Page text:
Stereotyping and unconscious bias, just like overt sexism, misogyny and gendered violence is political. That’s why another one of WEP’s core objectives is: equal media treatment. WE stand for: Representing the people

To again quote our policy: “Researchers have shown that in the most popular TV programmes across three genres and four channels, men outnumber women by a ratio of almost 6:4. WE value the dynamism and creativity of the UK’s media industry and recognise the UK’s strong tradition of free speech, but believe more must be done to ensure fair and balanced representations of women.”

If you’ve only ever been exposed to a tiny number of women comedians and they’re not your cup of tea, that’s fine. But, as humans, we can be lazy. No doubt we’ll be told for years to come that we shouldn’t have another woman PM, because look how well it went the last time.

Notwithstanding the fact that the Comedy Club in Leeds should never have invited Louis CK to perform (sorry Bill, there I am again with my ‘censoring’) based on the fact that he is a sexual predator and does not deserve such leniency… there are literally thousands of brilliant comedians that could be selected. A message is sent: we’d rather have a ‘disgraced’ straight, white, privileged man than any other group. This is what happens when there is no diversity or representation amongst those who are in senior positions or hold decision making roles.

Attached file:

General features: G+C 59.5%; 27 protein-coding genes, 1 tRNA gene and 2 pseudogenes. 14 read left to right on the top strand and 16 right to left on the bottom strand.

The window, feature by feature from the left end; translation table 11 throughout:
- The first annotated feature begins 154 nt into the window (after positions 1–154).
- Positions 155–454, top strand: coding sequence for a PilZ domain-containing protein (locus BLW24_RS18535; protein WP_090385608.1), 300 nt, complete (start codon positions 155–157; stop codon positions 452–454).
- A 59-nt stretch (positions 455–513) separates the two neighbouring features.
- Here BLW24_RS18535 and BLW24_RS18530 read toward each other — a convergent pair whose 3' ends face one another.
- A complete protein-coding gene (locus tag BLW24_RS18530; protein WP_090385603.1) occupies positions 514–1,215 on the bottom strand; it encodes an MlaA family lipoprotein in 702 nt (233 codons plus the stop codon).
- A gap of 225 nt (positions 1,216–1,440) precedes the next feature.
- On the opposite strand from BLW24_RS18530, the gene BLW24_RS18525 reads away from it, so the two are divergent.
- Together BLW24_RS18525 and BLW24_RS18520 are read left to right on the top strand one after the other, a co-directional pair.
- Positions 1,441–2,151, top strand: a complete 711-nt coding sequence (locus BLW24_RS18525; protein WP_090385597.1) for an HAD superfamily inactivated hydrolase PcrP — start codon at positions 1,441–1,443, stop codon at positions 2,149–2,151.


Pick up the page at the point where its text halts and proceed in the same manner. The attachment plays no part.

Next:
Funny Women gives a platform to the truly diverse range of female comedy talent we boast here in the UK. I honestly get goosebumps when I think about the level of talent I’ve experienced since joining the team.

Women’s Equality Party is home to some of the most inspiring, talented and ambitious women I have ever come across. We all believe that no woman has freedom until all women have freedom. Activism has been injected into my veins since joining: sorry Bill, it’s going nowhere.

Both organisations I volunteer for strengthen my belief and passion for the other, on a daily basis.

The WEP has just won our first seat in local government … big up, East Congleton! Next up: the European Elections. The WEP are in it to win it. Catherine Mayer – the Co-Founder of WEP is the lead candidate. If you live in London, you can vote for her and our other incredible candidates.

I will be proudly voting for the WEP on 23rd May and I’m unashamedly using my platform and my voice to ask you also to do the same! In the words of Catherine, “a vote for WEP is the most positive, meaningful and impactful you can make”